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Adipocyte lipases and defect of lipolysis in human obesity

Langin, D; Dicker, A; Tavernier, G; Hoffstedt, J; Mairal, A; Ryden, M; Arner, E; Sicard, A; Jenkins, C M and Viguerie, N, et al. (2005) In Diabetes 54(11). p.3190-3197
Abstract
The mobilization of fat stored in adipose tissue is mediated by hormone-sensitive lipase (HSL) and the recently characterized adipose triglyceride lipase (ATGL), yet their relative importance in lipolysis is unknown. We show that a novel potent inhibitor of HSL does not inhibit other lipases. The compound counteracted catecholamine-stimulated lipolysis in mouse adipocytes and had no effect on residual triglyceride hydrolysis and lipolysis in HSL-null mice. In human adipocytes, catecholamine- and natriuretic peptide-induced lipolysis were completely blunted by the HSL inhibitor. When fat cells were not stimulated, glycerol but not fatty acid release was inhibited. HSL and ATGL mRNA levels increased concomitantly during adipocyte... (More)
The mobilization of fat stored in adipose tissue is mediated by hormone-sensitive lipase (HSL) and the recently characterized adipose triglyceride lipase (ATGL), yet their relative importance in lipolysis is unknown. We show that a novel potent inhibitor of HSL does not inhibit other lipases. The compound counteracted catecholamine-stimulated lipolysis in mouse adipocytes and had no effect on residual triglyceride hydrolysis and lipolysis in HSL-null mice. In human adipocytes, catecholamine- and natriuretic peptide-induced lipolysis were completely blunted by the HSL inhibitor. When fat cells were not stimulated, glycerol but not fatty acid release was inhibited. HSL and ATGL mRNA levels increased concomitantly during adipocyte differentiation. Abundance of the two transcripts in human adipose tissue was highly correlated in habitual dietary conditions and during a hypocaloric diet, suggesting common regulatory mechanisms for the two genes. Comparison of obese and nonobese subjects showed that obesity was associated with a decrease in catecholamine-induced lipolysis and HSL expression in mature fat cells and in differentiated preadipocytes. In conclusion, HSL is the major lipase for catecholamine- and natriuretic peptide-stimulated lipolysis, whereas ATGL mediates the hydrolysis of triglycerides during basal lipolysis. Decreased catecholamine-induced lipolysis and low HSL expression constitute a possibly primary defect in obesity. (Less)
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Contribution to journal
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published
subject
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Diabetes
volume
54
issue
11
pages
3190 - 3197
publisher
American Diabetes Association Inc.
external identifiers
  • pmid:16249444
  • wos:000233023100018
  • scopus:30744477567
ISSN
1939-327X
language
English
LU publication?
yes
id
f207ea0a-e37c-4ac5-b856-9bb973549cc3 (old id 213958)
alternative location
http://diabetes.diabetesjournals.org/cgi/reprint/54/11/3190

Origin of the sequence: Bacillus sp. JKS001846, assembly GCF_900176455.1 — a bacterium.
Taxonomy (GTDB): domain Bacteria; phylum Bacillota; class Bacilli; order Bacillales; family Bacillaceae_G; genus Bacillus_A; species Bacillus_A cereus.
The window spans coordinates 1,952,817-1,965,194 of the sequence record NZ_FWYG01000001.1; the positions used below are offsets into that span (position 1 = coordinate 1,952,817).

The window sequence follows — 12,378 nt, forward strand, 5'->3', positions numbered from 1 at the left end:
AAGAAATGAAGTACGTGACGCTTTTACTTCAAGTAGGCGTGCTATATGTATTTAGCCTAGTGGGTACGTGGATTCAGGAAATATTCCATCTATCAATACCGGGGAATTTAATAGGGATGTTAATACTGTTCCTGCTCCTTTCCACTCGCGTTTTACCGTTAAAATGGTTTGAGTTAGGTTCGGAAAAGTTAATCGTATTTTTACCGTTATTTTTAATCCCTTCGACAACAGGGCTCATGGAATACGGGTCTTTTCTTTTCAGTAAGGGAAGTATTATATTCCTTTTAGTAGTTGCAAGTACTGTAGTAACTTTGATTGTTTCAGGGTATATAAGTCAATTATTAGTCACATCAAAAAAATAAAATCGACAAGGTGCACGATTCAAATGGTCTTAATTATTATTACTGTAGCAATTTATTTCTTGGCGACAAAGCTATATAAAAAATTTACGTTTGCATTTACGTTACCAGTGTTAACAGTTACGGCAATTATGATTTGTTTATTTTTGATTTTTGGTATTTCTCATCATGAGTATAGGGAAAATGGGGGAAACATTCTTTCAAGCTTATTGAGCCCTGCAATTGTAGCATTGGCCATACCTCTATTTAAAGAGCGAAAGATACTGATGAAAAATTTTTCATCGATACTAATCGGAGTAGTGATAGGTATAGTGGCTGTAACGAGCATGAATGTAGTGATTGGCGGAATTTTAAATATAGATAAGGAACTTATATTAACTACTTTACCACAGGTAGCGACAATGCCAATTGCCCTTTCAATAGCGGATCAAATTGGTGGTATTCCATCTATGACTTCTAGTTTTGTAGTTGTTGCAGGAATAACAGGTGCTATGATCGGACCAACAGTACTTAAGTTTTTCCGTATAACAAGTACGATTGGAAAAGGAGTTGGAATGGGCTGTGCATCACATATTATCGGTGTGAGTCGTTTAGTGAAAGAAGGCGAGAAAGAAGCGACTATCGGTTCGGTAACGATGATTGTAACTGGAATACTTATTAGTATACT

date added to LUP
2007-08-03 12:10:48
date last changed
2017-11-19 04:03:18
@article{f207ea0a-e37c-4ac5-b856-9bb973549cc3,
  abstract     = {The mobilization of fat stored in adipose tissue is mediated by hormone-sensitive lipase (HSL) and the recently characterized adipose triglyceride lipase (ATGL), yet their relative importance in lipolysis is unknown. We show that a novel potent inhibitor of HSL does not inhibit other lipases. The compound counteracted catecholamine-stimulated lipolysis in mouse adipocytes and had no effect on residual triglyceride hydrolysis and lipolysis in HSL-null mice. In human adipocytes, catecholamine- and natriuretic peptide-induced lipolysis were completely blunted by the HSL inhibitor. When fat cells were not stimulated, glycerol but not fatty acid release was inhibited. HSL and ATGL mRNA levels increased concomitantly during adipocyte differentiation. Abundance of the two transcripts in human adipose tissue was highly correlated in habitual dietary conditions and during a hypocaloric diet, suggesting common regulatory mechanisms for the two genes. Comparison of obese and nonobese subjects showed that obesity was associated with a decrease in catecholamine-induced lipolysis and HSL expression in mature fat cells and in differentiated preadipocytes. In conclusion, HSL is the major lipase for catecholamine- and natriuretic peptide-stimulated lipolysis, whereas ATGL mediates the hydrolysis of triglycerides during basal lipolysis. Decreased catecholamine-induced lipolysis and low HSL expression constitute a possibly primary defect in obesity.},
  author       = {Langin, D and Dicker, A and Tavernier, G and Hoffstedt, J and Mairal, A and Ryden, M and Arner, E and Sicard, A and Jenkins, C M and Viguerie, N and van Harmelen, V and Gross, R W and Holm, Cecilia and Arner, P},
  issn         = {1939-327X},
  language     = {eng},
  number       = {11},
  pages        = {3190--3197},
  publisher    = {American Diabetes Association Inc.},
  series       = {Diabetes},
  title        = {Adipocyte lipases and defect of lipolysis in human obesity},
  volume       = {54},
  year         = {2005},
}